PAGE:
Employment Law Updates
Protected Offers and Automatically Unfair Dismissal
The Appeal Tribunal has handed down an important reminder about the limits of keeping conversations off the record. Where an employer wants to divest themselves of an employee, the fact that a conversation with this intention is had at all can be used to show that the employer’s mind was...
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Employment Law Updates
Annual Leave and Disruption of Plans
When plans of employees during pre-booked holidays fall apart for any reason, whether that be the collapse of the holiday company, or unexpected illness, different rules apply according to exactly what the circumstances are. The basic rule is that the intention of the legislation, and therefore the thing that courts...
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Employment Law Updates
Entitlement to Discretionary Bonus
The Appeal Tribunal has released judgment on a case looking at when a bonus expressed as being “Discretionary” becomes an entitlement. The judgment comes as no surprise to employment lawyers and follows a theme that has been followed for some years. As a general rule, if an employee comes to...
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Employment Law Updates
New Rates of National Minimum Wage
A brief reminder of forthcoming increases to the National Minimum Wage and other employment rates   From 1 April 2019, the National Minimum Wage increases as follows: Rates 2019 2018 National Living Wage (age 25+) £8.21 £7.83 Adult rate (age 21-24) £7.70 £7.38 Development rate (age 18-20) £6.15 £5.90 Young...
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Employment Law Updates
Confidentiality Clauses In Employment. Or Babies and bathwater.
The Government has launched a consultation about restricting the use of confidentiality clauses in employment. This comes on the tail of the #metoo movement and is already partially covered in English Law.   Any confidentiality clause is void if it tries to prevent whistleblowing. That is to say, a public...
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Employment Law Updates
Records of Working Time
A claim has been brought in the European Court of Justice concerning recording hours worked by workers.   What happened A trade union brought a claim to the Spanish National High Court for a judgment that Deutsche Bank was under an obligation to record the actual daily working time of...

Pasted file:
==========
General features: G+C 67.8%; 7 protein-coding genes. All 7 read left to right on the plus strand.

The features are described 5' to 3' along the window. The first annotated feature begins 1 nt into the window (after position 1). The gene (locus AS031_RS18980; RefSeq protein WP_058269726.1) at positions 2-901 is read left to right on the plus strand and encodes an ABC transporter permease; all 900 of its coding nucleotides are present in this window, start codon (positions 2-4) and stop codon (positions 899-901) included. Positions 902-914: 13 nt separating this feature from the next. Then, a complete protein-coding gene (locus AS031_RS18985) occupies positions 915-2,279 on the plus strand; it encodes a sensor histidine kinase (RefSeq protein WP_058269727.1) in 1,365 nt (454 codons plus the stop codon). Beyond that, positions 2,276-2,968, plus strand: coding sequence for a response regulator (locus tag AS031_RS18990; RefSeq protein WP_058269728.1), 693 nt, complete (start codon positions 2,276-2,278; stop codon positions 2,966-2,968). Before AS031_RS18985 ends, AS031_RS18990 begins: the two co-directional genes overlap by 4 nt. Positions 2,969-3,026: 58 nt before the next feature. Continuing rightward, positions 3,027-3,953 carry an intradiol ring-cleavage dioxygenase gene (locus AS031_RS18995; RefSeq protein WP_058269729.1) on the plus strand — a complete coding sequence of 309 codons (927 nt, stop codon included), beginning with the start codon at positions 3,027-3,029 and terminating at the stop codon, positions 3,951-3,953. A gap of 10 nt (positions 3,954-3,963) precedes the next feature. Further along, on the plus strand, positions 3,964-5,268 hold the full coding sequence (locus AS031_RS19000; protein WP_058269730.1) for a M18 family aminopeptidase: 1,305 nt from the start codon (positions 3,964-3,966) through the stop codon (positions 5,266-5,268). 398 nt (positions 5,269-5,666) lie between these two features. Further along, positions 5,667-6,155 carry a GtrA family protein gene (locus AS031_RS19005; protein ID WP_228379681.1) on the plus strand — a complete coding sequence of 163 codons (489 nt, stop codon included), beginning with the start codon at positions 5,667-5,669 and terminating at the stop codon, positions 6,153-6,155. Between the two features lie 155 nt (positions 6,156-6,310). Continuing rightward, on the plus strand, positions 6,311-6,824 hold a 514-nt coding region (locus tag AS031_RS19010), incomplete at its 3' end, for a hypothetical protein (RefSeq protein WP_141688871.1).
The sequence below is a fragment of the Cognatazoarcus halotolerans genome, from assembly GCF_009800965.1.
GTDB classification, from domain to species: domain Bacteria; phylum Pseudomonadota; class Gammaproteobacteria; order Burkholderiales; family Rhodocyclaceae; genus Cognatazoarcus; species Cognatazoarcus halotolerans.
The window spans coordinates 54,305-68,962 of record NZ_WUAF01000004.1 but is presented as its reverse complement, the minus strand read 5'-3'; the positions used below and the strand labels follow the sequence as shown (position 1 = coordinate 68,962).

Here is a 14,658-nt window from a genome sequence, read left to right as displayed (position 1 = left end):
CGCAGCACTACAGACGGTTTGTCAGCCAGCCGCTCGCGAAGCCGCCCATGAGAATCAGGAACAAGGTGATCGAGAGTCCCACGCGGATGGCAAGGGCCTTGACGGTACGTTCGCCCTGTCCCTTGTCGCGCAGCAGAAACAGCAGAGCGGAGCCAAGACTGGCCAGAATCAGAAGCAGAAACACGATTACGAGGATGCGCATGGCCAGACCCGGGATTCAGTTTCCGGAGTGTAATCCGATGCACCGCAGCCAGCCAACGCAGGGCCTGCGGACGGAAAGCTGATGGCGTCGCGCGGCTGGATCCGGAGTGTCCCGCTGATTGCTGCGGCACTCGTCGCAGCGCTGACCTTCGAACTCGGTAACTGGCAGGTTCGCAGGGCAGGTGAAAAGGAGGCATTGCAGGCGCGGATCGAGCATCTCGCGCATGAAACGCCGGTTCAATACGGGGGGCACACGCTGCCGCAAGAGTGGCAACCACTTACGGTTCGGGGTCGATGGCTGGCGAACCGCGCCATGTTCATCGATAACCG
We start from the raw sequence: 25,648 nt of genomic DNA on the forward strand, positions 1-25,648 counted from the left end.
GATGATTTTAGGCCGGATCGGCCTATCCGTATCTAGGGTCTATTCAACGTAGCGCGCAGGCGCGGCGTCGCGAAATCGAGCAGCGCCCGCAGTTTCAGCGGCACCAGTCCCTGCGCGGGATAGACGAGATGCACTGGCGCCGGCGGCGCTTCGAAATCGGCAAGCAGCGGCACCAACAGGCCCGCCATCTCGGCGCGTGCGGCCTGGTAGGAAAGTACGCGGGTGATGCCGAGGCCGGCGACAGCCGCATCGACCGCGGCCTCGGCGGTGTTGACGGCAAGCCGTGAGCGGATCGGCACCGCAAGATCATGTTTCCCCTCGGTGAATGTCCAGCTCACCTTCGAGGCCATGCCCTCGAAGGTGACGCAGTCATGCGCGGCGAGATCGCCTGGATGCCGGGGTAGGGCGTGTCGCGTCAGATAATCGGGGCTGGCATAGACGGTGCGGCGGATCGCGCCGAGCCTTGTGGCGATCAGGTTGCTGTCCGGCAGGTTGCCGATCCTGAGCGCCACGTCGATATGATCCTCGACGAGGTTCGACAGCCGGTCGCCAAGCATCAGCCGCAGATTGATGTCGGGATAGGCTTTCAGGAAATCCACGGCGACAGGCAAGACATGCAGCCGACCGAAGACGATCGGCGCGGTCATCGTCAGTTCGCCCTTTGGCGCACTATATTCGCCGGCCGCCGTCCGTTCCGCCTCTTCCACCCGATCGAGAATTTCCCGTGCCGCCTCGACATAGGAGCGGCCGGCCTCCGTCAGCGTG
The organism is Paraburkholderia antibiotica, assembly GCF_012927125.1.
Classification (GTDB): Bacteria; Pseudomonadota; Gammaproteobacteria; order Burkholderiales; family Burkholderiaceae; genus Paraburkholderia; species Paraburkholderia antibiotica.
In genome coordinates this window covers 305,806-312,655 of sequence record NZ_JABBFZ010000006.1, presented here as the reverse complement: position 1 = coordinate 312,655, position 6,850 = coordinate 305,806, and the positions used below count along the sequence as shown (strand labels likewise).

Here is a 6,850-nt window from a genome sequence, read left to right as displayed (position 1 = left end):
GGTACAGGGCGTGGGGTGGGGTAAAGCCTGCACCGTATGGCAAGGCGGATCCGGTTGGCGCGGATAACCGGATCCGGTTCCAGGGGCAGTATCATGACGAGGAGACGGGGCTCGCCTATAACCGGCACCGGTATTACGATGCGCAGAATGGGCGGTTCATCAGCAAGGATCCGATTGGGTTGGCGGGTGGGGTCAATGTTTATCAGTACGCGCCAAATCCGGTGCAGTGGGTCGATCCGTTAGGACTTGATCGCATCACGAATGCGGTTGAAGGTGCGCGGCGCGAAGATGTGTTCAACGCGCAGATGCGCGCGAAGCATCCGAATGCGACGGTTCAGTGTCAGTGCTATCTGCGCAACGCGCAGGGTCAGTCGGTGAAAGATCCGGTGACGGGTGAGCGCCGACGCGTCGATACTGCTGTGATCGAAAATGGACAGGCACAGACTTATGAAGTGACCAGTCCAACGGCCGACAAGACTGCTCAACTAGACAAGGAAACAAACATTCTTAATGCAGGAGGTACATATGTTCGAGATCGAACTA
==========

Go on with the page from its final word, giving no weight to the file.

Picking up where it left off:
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Employment Law Updates
When is An Employee Disabled?
The question can sometimes arise as to whether an employee is disabled. This occurs often when the employee has a condition which is debilitating, but the employer argues that it is not “long-term” (this being a necessary feature of a condition if it is to be classed as a disability)....
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Employment Law Updates
Holiday Carry Over
With the year end also being the end of the holiday year for many employers, a case from the Europe Court of Justice about the ability carry over untaken holiday from one year to the next is rather timely.    The purpose of annual leave is to allow workers to...
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Employment Law Updates
Security Guards Ruled To Be Agency Workers
An employer, in this case a company supplying security guards, has found retrospectively that a zero hours worker was entitled to parity in terms and conditions with those staff employed directly by the end user.   In this case, a security company provided a guard to an end user, on...
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Employment Law Updates
Workplace Rights If There’s A No Deal Brexit
It is likely that you will have seen or heard that the Government published guidance on how to prepare for a no deal Brexit. With a large amount of employment law stemming from Europe, what rights will remain and what will change with Brexit is a concern for many businesses....
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